Restoring Fishgarth Orchard

Published : 26 Apr 2017

This Spring we’ve been busy in an unassuming corner of Fishgarth Wood near Ambleside, known as Fishgarth Orchard. The small triangle of overgrown land at the bottom of the wood was sold to the National Trust in 1993 by Dr. Coleville who lives close-by.

Orchard by name maybe, but orchard by nature, certainly not. Until recently the land was overgrown and looking particularly unloved. Lots of people pass through this part of the wood on their way to Loughrigg Fell, but few linger.  So we thought it was time that something was done about it and a small team of Rangers and volunteers set about improving the orchard to a state befitting of its name.

After much brush cutting, pollarding and cutting back of shrubs we were ready to plant some wonderful fruit trees and set the land well on its way to becoming a traditional orchard. We have planted about 10 trees all together, many of which were propagated by the South Lakeland Orchard Group who are passionate about orchard fruits and really know their stuff when it comes to varieties that will do well in our Cumbrian climate.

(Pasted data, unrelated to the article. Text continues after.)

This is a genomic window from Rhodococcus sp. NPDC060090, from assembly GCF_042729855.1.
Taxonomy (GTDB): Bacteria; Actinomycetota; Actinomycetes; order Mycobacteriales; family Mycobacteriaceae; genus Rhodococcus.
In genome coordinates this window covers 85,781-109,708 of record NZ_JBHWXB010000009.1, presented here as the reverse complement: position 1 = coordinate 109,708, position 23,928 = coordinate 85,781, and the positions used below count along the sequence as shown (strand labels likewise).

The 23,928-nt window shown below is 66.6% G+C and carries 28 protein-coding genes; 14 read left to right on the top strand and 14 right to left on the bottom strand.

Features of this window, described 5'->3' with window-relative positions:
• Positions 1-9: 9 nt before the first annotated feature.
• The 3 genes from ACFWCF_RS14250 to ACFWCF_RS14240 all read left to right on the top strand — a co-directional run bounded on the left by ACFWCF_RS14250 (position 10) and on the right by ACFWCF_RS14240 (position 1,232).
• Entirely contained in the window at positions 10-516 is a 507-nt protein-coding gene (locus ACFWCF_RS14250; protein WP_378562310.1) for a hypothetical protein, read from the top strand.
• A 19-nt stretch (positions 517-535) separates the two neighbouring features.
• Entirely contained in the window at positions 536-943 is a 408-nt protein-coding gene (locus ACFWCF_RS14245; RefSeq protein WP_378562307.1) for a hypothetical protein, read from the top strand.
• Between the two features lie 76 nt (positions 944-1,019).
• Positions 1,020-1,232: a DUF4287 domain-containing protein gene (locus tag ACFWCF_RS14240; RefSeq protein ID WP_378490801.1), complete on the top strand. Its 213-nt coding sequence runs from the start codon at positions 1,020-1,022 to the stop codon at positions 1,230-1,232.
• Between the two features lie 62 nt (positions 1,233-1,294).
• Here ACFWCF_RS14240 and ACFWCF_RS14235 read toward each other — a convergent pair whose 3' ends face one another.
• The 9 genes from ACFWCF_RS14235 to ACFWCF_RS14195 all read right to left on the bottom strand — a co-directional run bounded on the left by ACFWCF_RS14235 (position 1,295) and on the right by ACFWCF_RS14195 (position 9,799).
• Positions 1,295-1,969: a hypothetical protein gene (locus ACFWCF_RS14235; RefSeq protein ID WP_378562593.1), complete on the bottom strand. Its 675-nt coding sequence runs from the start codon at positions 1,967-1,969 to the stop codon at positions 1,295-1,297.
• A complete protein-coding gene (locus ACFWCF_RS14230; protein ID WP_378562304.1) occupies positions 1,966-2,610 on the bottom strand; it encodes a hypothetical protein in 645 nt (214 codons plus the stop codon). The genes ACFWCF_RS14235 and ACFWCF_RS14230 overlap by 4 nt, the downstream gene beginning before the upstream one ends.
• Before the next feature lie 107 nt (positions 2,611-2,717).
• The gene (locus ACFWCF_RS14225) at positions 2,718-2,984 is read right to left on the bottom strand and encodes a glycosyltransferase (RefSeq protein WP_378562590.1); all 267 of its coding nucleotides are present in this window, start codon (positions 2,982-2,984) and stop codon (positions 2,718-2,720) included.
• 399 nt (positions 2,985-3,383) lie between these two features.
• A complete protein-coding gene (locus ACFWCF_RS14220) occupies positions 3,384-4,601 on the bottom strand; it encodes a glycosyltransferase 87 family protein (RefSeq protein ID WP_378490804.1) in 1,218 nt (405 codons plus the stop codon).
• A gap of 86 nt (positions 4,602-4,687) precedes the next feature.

There are thousands of apple varieties to choose from in the UK, but sadly many of the rare traditional varieties are at risk of disappearing. Among the Cumbrian heritage varieties we planted are the Duke of Devonshire, bred in 1835 by Wilson, gardener to the Duke of Devonshire at Holker Hall in Cumbria and the Keswick Codlin which was originally discovered as a seedling on a rubbish heap at Gleaston Castle near Ulverston!

Like many of our traditionally managed habitats, orchards are becoming rare in the UK. Recognised as a priority habitat in the UK Biodiversity Action Plan, traditional orchards are hotspots for biodiversity in the countryside, supporting a wide range of wildlife as well as being significant to the local character of our landscapes. They often contain a mosaic of habitats, including scrub, hedgerows and grasslands, as well as fruit trees of varying ages and an abundance of dead and decaying wood, all of which can support a wide range of plants and animals.

Liam Plummer, Woodland Ranger, said: “This is something a bit different, orchards used to be quite common in Cumbria, but they’re increasingly rare now. This orchard will be a new type of habitat  in addition to the woodland, which will be great for nature and will hopefully become an interesting little place for people to visit.”

The trees  will take a couple of years to mature and start bearing fruit but we hope that with the addition of some basic natural seating and a path through the orchard people will come along and enjoy this re-discovered pocket of nature just outside of Ambleside.